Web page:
Bankruptcy is the process through which a person’s debts are reorganized. If the filer does not have many assets, his or her debts could be completely discharged. Chapter 7 bankruptcies can be a powerful tool to free oneself of debts and liabilities that are impacting his or her financial future. Residents of New Mexico and other states should be aware of the kinds of debt that are dischargeable in Chapter 7 bankruptcies.
Credit card debt
Credit card debt is one of the most commonly discharged debts in bankruptcy. When individuals face financial issues, it is easy to run up large credit card bills. Since credit cards can have high interest rates, it may be difficult to pay off the principal and interest of this debt. If you have a large amount of credit card debt, you should speak with an experienced bankruptcy attorney to see if bankruptcy is appropriate in your situation.
Individuals may rack up significant amounts of medical debt in a variety of circumstances. Sometimes, people need to borrow loans to pay for elective procedures that insurance does not cover. Other times, individuals may need to borrow money to pay for medical costs beyond the limits of their insurance coverage. In many instances, such debt can be wiped out in bankruptcy.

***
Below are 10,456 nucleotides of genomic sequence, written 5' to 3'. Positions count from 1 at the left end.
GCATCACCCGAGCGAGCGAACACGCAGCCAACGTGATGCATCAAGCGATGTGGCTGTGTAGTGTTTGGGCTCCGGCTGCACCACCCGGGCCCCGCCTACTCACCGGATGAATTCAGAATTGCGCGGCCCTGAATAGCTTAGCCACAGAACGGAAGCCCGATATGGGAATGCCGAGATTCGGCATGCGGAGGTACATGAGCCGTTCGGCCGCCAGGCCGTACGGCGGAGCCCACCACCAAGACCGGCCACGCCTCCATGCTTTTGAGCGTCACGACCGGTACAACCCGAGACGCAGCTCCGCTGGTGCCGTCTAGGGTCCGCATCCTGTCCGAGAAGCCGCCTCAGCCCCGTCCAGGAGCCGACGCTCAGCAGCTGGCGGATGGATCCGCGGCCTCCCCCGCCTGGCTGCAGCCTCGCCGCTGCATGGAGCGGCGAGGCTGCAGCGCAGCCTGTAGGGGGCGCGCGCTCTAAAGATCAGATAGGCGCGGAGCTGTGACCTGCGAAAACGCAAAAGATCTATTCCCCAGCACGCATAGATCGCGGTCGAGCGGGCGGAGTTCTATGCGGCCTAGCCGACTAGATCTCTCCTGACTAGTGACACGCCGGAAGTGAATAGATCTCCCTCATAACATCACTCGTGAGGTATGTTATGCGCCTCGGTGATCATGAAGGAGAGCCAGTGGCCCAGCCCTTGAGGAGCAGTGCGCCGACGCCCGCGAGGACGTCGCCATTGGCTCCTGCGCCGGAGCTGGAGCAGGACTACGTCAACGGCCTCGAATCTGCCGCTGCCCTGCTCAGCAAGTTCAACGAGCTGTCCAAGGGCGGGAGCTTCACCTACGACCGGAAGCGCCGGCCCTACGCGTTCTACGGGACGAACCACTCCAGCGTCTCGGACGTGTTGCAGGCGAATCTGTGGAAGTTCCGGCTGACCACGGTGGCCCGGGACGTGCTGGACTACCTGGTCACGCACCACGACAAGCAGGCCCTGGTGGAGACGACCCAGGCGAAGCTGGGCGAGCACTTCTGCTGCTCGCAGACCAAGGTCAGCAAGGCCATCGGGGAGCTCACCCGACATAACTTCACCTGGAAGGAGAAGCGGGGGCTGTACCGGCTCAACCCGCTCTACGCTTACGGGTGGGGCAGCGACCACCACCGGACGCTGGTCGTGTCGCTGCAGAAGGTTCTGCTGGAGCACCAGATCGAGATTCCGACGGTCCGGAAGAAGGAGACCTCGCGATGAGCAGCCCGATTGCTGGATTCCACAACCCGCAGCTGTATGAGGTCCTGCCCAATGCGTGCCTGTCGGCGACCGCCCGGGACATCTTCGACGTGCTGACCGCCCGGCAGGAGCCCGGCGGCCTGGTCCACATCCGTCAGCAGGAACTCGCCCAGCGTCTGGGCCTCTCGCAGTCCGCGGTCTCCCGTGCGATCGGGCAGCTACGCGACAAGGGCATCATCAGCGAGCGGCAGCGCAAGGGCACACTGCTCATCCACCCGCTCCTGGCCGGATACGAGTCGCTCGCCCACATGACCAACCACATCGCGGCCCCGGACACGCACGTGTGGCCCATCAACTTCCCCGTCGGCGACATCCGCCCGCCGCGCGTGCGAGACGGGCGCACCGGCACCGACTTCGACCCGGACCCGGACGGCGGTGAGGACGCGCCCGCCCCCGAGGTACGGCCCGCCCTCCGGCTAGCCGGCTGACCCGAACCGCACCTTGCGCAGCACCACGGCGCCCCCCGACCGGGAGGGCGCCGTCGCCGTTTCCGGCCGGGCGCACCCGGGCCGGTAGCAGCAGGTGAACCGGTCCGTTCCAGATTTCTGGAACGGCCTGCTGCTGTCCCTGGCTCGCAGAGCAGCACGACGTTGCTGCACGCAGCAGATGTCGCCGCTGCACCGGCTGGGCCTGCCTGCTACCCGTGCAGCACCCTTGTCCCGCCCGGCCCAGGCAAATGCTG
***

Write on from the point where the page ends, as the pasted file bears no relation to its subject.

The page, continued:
Individuals may borrow personal loans to pay for costs that arise before they receive their paychecks. Ordinarily, such debt is not secured by a home, a car or other assets. This type of debt can usually be canceled in bankruptcy, and because it is not usually secured by assets, this debt should not impact your property.
In rare circumstances, student loans can be discharged in bankruptcy. Student loan creditors usually have protections against such discharges because student loans are not usually secured with collateral. However, if borrowers can show that they are experiencing a substantial hardship and cannot be expected to pay off student loans, this debt may be discharged in bankruptcy. You should consult an experienced bankruptcy attorney to determine if you can get rid of your student loans in bankruptcy.